(3) removing perchlorate from a fluid comprising: passing said fluid over an activated carbon material that has been loaded with cetylpyridinium chloride (CPC) or bromide (CPB), vinylbenzyltrimethylammonium chloride or bromide and choline chloride or bromide; and

(4) removing perchlorate from a fluid comprising: passing said fluid over an activated carbon material that has been loaded with vinylbenzyltrimethylammonium chloride or bromide; and irradiating with gamma radiation to induced said vinylbenzyltrimethylammonium chloride or bromide to polymerize within the pores of said activated carbon.

The present invention also provides a functionalized activated carbon material which exhibits a positive surface charge greater than about 0.09 milliequivalents/gram, as measured in accordance with the Surface Charge Titration Protocol at a pH of 7.5, provided that it also exhibits a BET surface area greater than 850 m2/g as measured in accordance with the BET Surface Area protocol; wherein said functionalized activated carbon material is functionalized by loading with cetylpyridinium chloride (CPC) or bromide (CPB), vinylbenzyltrimethylammonium chloride or bromide and choline chloride or bromide.

The present invention uses activated carbon that is derived from parent materials that include bituminous coal, lignite coal, anthracite coal, wood, coconut shells, lignocellulosic material, peat, carbonaceous textiles, chemical vapor deposits, preformed plastics, preformed polymeric resins, and carbon aerosols.

The present invention also provides many additional advantages, which shall become apparent as described below.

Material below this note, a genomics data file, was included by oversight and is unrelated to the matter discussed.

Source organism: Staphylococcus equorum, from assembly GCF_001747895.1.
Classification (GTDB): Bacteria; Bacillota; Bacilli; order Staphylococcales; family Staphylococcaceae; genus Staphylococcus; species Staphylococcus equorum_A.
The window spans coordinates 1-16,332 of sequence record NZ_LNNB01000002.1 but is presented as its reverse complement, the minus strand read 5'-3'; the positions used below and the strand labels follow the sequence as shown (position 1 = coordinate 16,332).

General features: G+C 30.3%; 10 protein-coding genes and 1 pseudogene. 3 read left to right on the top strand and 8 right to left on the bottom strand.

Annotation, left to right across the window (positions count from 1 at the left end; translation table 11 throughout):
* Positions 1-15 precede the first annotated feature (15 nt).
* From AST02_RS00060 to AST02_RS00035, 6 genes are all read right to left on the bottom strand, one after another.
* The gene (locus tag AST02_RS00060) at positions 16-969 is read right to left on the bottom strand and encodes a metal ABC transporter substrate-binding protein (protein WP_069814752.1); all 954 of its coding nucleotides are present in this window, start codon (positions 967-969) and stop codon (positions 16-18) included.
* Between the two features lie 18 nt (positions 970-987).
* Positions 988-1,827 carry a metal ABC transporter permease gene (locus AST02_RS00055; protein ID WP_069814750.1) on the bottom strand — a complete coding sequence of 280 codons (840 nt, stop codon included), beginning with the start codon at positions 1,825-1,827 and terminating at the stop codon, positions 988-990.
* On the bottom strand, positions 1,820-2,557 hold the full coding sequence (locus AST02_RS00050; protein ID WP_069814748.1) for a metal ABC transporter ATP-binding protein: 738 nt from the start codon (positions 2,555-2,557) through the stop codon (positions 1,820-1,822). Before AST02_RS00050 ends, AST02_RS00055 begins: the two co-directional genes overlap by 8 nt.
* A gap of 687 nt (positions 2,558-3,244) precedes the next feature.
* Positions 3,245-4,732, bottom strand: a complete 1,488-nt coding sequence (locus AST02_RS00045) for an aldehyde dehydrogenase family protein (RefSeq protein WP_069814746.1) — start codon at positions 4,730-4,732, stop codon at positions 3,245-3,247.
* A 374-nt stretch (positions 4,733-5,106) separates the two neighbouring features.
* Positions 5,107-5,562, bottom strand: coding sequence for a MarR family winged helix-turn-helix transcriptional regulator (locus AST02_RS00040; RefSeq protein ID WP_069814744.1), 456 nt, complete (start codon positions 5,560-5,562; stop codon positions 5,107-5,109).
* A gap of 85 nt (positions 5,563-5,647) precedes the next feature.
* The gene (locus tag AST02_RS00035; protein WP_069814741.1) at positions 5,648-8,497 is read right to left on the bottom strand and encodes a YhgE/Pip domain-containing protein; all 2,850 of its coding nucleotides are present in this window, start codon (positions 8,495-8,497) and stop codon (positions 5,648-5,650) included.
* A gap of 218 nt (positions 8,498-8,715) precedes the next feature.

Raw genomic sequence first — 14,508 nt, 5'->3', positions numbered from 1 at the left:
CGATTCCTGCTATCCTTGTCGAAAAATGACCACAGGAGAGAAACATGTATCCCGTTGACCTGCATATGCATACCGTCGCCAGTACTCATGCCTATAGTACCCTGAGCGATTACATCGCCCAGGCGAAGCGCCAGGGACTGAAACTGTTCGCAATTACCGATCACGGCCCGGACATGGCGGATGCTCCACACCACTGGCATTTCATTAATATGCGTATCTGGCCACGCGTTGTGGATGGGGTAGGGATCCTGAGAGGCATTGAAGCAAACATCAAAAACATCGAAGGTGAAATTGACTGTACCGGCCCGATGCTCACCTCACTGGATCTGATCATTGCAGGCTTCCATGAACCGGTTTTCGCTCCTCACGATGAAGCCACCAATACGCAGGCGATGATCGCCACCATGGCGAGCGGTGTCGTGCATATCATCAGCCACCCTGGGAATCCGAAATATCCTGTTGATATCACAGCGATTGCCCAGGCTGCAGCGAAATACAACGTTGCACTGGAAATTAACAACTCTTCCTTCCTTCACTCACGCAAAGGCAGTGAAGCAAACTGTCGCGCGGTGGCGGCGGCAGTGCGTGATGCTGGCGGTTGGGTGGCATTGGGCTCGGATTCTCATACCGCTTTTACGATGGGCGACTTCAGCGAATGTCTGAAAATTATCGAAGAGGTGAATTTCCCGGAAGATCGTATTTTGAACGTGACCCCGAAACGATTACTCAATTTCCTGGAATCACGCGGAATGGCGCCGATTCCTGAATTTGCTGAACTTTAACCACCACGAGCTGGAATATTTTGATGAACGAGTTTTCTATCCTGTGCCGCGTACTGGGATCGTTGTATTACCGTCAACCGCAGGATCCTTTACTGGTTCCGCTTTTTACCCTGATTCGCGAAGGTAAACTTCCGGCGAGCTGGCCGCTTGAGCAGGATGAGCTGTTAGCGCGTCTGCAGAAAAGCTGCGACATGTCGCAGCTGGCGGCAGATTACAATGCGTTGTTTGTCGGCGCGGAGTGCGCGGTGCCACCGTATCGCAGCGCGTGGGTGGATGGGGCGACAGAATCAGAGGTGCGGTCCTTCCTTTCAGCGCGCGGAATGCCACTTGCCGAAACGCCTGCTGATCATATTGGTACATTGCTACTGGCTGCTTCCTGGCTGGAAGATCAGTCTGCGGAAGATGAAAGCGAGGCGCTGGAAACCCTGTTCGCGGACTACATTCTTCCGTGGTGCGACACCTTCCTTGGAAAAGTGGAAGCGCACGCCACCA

BRIEF DESCRIPTION OF THE DRAWINGS

FIG. 1 shows rapid small-scale column tests (RSSCT) for arsenic with oxidized and iron-loaded wood-based carbons.

FIG. 2 shows Bed Volumes to Breakthrough for wood-based (PICA) and bituminous-based (Ultracarb) activated carbons that were preconditioned with nitric acid and sulfuric acid oxidation, and then preloaded with ferric or ferrous iron. Influent water contained 50-60 ppb arsenic.

FIG. 3 shows the Adsorption Isotherm of Citrate-Fe preloaded GAC and Virgin GAC, with Freundlich isotherm linearization.

FIG. 4 shows RSSCT's of virgin and Citrate-Fe preloaded GAC.

FIG. 5 shows RSSCT's of EDTA-Fe and Palmitic acid-Fe preloaded GAC.

FIG. 6 shows RSSCT's of Fe-oxide coated GAC.

FIG. 7 shows RSSCT's of Citrate-Fe preloaded GAC augmented with soluble iron.

FIG. 8 shows RSSCT's of Citrate-Fe (1.07), augmented with soluble iron (duplicate).

FIG. 9 shows Adsorption of Perchlorate from Redlands water onto cetylpyridinium chloride-tailored GAC.

FIG. 10 shows Adsorption of perchlorate from Redlands water onto cationic surfactant preloaded wood-based and coconut based GACs.

FIG. 11 shows Adsorption of perchlorate from University Park Tap Water spiked with 800 ppb perchlorate.

DETAILED DESCRIPTION OF THE PREFERRED EMBODIMENT

The present invention relates to a unique process for removing perchlorate, arsenic and/or other anions from water with activated carbon that has been tailored with metal salt and/or organic complex preloading and/or thermal pretreatment.